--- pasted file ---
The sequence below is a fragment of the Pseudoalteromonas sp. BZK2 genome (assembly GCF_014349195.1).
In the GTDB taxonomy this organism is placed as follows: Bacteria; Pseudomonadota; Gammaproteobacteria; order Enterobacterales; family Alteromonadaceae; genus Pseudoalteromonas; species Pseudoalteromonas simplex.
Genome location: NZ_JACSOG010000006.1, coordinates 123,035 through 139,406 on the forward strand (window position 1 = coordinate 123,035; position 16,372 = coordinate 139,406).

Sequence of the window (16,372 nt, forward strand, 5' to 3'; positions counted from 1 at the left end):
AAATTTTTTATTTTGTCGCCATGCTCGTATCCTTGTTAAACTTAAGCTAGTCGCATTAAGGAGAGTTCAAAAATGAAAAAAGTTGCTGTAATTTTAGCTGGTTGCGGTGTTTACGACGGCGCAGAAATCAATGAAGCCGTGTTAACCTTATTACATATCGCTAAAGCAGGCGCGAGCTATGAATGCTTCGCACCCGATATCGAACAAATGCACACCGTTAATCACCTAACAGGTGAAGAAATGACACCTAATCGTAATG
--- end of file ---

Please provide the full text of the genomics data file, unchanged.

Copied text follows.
The sequence below is a fragment of the Pseudoalteromonas sp. BZK2 genome (assembly GCF_014349195.1).
In the GTDB taxonomy this organism is placed as follows: Bacteria; Pseudomonadota; Gammaproteobacteria; order Enterobacterales; family Alteromonadaceae; genus Pseudoalteromonas; species Pseudoalteromonas simplex.
Genome location: NZ_JACSOG010000006.1, coordinates 123,035 through 139,406 on the forward strand (window position 1 = coordinate 123,035; position 16,372 = coordinate 139,406).

Sequence of the window (16,372 nt, forward strand, 5' to 3'; positions counted from 1 at the left end):
AAATTTTTTATTTTGTCGCCATGCTCGTATCCTTGTTAAACTTAAGCTAGTCGCATTAAGGAGAGTTCAAAAATGAAAAAAGTTGCTGTAATTTTAGCTGGTTGCGGTGTTTACGACGGCGCAGAAATCAATGAAGCCGTGTTAACCTTATTACATATCGCTAAAGCAGGCGCGAGCTATGAATGCTTCGCACCCGATATCGAACAAATGCACACCGTTAATCACCTAACAGGTGAAGAAATGACACCTAATCGTAATG